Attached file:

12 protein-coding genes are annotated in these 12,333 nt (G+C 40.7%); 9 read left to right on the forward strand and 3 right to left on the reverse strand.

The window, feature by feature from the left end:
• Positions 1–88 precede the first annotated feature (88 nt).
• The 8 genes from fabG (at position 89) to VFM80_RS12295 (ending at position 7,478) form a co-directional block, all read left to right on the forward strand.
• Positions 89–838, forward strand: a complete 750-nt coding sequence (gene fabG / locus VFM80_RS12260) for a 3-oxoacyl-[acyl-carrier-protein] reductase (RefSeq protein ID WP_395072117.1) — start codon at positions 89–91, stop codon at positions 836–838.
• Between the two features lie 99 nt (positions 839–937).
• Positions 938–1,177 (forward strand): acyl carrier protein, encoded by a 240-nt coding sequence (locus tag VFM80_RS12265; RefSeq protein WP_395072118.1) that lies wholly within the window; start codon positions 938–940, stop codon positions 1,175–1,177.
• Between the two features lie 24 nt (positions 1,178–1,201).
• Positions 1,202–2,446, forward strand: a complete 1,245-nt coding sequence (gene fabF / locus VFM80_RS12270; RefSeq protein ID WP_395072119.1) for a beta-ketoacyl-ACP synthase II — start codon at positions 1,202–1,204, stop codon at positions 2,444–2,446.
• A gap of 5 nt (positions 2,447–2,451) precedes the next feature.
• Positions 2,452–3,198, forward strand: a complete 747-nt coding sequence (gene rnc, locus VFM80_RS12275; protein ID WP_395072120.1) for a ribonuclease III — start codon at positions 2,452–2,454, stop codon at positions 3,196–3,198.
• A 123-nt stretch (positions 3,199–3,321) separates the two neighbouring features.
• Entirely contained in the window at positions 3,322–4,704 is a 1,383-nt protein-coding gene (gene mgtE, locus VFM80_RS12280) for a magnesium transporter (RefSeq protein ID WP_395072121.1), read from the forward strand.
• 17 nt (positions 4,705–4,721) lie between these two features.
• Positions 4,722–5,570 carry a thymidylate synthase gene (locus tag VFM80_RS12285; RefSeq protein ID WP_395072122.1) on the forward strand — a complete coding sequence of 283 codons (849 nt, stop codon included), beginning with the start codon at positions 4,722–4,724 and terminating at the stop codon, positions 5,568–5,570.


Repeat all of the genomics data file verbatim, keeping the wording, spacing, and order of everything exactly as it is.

12 protein-coding genes are annotated in these 12,333 nt (G+C 40.7%); 9 read left to right on the forward strand and 3 right to left on the reverse strand.

The window, feature by feature from the left end:
• Positions 1–88 precede the first annotated feature (88 nt).
• The 8 genes from fabG (at position 89) to VFM80_RS12295 (ending at position 7,478) form a co-directional block, all read left to right on the forward strand.
• Positions 89–838, forward strand: a complete 750-nt coding sequence (gene fabG / locus VFM80_RS12260) for a 3-oxoacyl-[acyl-carrier-protein] reductase (RefSeq protein ID WP_395072117.1) — start codon at positions 89–91, stop codon at positions 836–838.
• Between the two features lie 99 nt (positions 839–937).
• Positions 938–1,177 (forward strand): acyl carrier protein, encoded by a 240-nt coding sequence (locus tag VFM80_RS12265; RefSeq protein WP_395072118.1) that lies wholly within the window; start codon positions 938–940, stop codon positions 1,175–1,177.
• Between the two features lie 24 nt (positions 1,178–1,201).
• Positions 1,202–2,446, forward strand: a complete 1,245-nt coding sequence (gene fabF / locus VFM80_RS12270; RefSeq protein ID WP_395072119.1) for a beta-ketoacyl-ACP synthase II — start codon at positions 1,202–1,204, stop codon at positions 2,444–2,446.
• A gap of 5 nt (positions 2,447–2,451) precedes the next feature.
• Positions 2,452–3,198, forward strand: a complete 747-nt coding sequence (gene rnc, locus VFM80_RS12275; protein ID WP_395072120.1) for a ribonuclease III — start codon at positions 2,452–2,454, stop codon at positions 3,196–3,198.
• A 123-nt stretch (positions 3,199–3,321) separates the two neighbouring features.
• Entirely contained in the window at positions 3,322–4,704 is a 1,383-nt protein-coding gene (gene mgtE, locus VFM80_RS12280) for a magnesium transporter (RefSeq protein ID WP_395072121.1), read from the forward strand.
• 17 nt (positions 4,705–4,721) lie between these two features.
• Positions 4,722–5,570 carry a thymidylate synthase gene (locus tag VFM80_RS12285; RefSeq protein ID WP_395072122.1) on the forward strand — a complete coding sequence of 283 codons (849 nt, stop codon included), beginning with the start codon at positions 4,722–4,724 and terminating at the stop codon, positions 5,568–5,570.